Thrifty Nomads website

Couponing terms you need to know:
one coupon per purchase
“Know that “One per purchase” means one type of coupon per item — not per transaction. Fine print on most coupons states that a customer can only use “one coupon per purchase.” That means you can use one coupon ($0.50 off one, for example) for every item purchased. If you buy one can of tuna for $1.00, you cannot use two identical $0.50 coupons to get it for free. If you buy two cans of tuna, you can use two $0.50 off coupons, making each can $0.50 .

stacking
Stacking is the way we layer coupons, rebates, sales and promotions to maximize our savings. Stacking could mean using a store coupon with a manufacturer coupon on one item. Or it could mean submitting a rebate on a rollback price.

SS/RP/PG
Abbreviations for the three types of coupon inserts distributed in the Sunday paper. Look for PG (Procter & Gamble) on the first Sunday of every month and SS (SmartSource) and RP (RedPlum) on most non-holiday weekends.

money maker
A term we use when the final price after coupons, rebates, gift cards, and “on your next order” coupons falls below $0.00. When you earn back more than you pay out, it’s a moneymaker.

Use rebate apps.
Every Couponer needs to have Ibotta and Checkout 51 in their arsenal. These three rebate apps have offers every week for the things you already buy — plus, you don’t have to clip a single coupon to get savings. Instead, browse through offers in each app and add the qualifying products to your shopping list. After you’ve made the purchase (stacking coupons when you can), snap a photo of your receipt, and in about 24 hours your account will be credited. Stack coupons with sales. Clearance prices are the best foundations for a stack, but anytime you see a good sale price, try to use a manufacturer coupon, store coupon, and rebate offer on top of an item’s already discounted price. Only one manufacturer coupon — printed from the Internet or newspaper — can be used per item. And at stores that also offer store coupons (like Target, Walgreens, CVS, and Kroger stores), you can also use a store coupon for a total of two coupons per product.” (Krazy coupon lady) Great tips from this Krazy coupon lady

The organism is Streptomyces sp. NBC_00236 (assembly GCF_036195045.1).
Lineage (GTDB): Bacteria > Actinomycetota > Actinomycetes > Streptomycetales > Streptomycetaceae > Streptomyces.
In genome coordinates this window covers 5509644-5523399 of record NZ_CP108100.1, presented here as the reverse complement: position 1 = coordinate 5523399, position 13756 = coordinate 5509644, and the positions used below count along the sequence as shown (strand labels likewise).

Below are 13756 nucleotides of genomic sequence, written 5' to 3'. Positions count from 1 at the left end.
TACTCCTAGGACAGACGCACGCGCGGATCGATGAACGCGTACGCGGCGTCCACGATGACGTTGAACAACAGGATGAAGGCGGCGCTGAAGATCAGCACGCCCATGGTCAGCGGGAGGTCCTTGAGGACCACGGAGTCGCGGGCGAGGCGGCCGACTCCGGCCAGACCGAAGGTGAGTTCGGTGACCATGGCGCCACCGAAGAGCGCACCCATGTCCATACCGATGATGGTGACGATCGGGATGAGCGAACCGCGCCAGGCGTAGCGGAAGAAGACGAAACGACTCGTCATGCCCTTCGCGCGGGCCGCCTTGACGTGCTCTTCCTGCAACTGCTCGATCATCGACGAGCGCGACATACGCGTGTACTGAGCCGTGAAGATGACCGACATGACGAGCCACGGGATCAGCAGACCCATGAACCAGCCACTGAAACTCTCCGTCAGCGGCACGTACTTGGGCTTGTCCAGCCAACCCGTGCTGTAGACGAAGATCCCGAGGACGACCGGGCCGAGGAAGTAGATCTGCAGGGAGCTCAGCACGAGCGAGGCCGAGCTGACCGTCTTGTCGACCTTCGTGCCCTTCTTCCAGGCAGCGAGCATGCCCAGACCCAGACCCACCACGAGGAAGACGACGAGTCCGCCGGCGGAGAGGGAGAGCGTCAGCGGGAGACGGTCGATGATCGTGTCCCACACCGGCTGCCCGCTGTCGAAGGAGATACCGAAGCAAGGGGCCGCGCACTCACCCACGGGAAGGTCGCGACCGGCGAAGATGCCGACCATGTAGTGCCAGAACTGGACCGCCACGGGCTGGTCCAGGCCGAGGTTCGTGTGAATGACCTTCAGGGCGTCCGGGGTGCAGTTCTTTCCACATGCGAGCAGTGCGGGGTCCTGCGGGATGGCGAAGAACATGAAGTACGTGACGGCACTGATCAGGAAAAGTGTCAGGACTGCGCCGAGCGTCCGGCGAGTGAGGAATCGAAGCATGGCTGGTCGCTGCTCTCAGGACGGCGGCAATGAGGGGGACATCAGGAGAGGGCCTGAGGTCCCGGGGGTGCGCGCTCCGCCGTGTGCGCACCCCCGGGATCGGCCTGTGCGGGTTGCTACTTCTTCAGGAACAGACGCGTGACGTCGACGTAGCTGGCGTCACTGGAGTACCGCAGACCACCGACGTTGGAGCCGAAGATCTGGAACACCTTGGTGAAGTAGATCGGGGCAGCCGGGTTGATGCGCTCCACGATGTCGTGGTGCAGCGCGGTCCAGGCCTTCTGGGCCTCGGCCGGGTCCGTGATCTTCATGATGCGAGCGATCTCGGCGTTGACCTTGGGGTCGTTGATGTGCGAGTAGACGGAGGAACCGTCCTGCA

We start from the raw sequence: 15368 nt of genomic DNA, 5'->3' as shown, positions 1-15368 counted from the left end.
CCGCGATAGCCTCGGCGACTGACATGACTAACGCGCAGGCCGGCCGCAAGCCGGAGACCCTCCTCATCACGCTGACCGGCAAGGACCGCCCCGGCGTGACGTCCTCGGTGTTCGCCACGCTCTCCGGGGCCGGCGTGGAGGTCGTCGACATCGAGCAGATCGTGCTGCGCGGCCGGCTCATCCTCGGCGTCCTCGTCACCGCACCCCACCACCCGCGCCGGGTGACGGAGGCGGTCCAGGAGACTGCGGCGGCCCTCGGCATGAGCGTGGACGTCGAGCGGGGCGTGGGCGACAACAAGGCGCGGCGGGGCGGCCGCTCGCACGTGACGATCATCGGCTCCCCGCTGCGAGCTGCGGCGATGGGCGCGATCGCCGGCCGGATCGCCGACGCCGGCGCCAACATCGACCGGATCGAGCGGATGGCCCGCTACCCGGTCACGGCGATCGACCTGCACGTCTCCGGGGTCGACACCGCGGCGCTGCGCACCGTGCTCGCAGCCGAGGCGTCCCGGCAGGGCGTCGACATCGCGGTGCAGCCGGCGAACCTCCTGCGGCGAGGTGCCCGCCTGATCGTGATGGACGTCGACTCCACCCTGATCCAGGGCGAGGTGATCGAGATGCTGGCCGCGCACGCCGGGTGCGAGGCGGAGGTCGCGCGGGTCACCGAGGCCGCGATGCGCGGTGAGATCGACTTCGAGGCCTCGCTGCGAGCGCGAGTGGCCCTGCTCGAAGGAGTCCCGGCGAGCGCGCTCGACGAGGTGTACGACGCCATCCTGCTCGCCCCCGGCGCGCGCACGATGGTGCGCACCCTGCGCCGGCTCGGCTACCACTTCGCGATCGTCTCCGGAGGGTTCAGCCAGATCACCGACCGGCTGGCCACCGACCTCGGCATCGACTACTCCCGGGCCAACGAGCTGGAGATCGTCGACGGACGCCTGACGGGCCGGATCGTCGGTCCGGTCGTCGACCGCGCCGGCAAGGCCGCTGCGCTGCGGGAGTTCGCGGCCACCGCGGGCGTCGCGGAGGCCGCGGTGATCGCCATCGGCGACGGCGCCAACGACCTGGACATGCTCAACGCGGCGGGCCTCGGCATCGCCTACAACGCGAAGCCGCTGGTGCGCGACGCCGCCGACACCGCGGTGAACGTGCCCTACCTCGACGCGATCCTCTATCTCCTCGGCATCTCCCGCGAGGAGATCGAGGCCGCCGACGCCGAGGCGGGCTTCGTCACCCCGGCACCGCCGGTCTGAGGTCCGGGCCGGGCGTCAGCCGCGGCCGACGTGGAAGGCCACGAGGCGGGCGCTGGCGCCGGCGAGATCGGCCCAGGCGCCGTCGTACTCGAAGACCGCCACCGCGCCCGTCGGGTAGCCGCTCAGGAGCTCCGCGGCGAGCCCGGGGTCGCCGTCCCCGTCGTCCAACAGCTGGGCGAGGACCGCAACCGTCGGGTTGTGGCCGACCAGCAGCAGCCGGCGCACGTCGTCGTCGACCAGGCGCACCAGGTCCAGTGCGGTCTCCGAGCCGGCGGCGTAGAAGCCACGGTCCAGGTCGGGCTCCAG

I hope that this Post has helped you know more ways to save money. I know that I will be Utilizing Coupons from now on.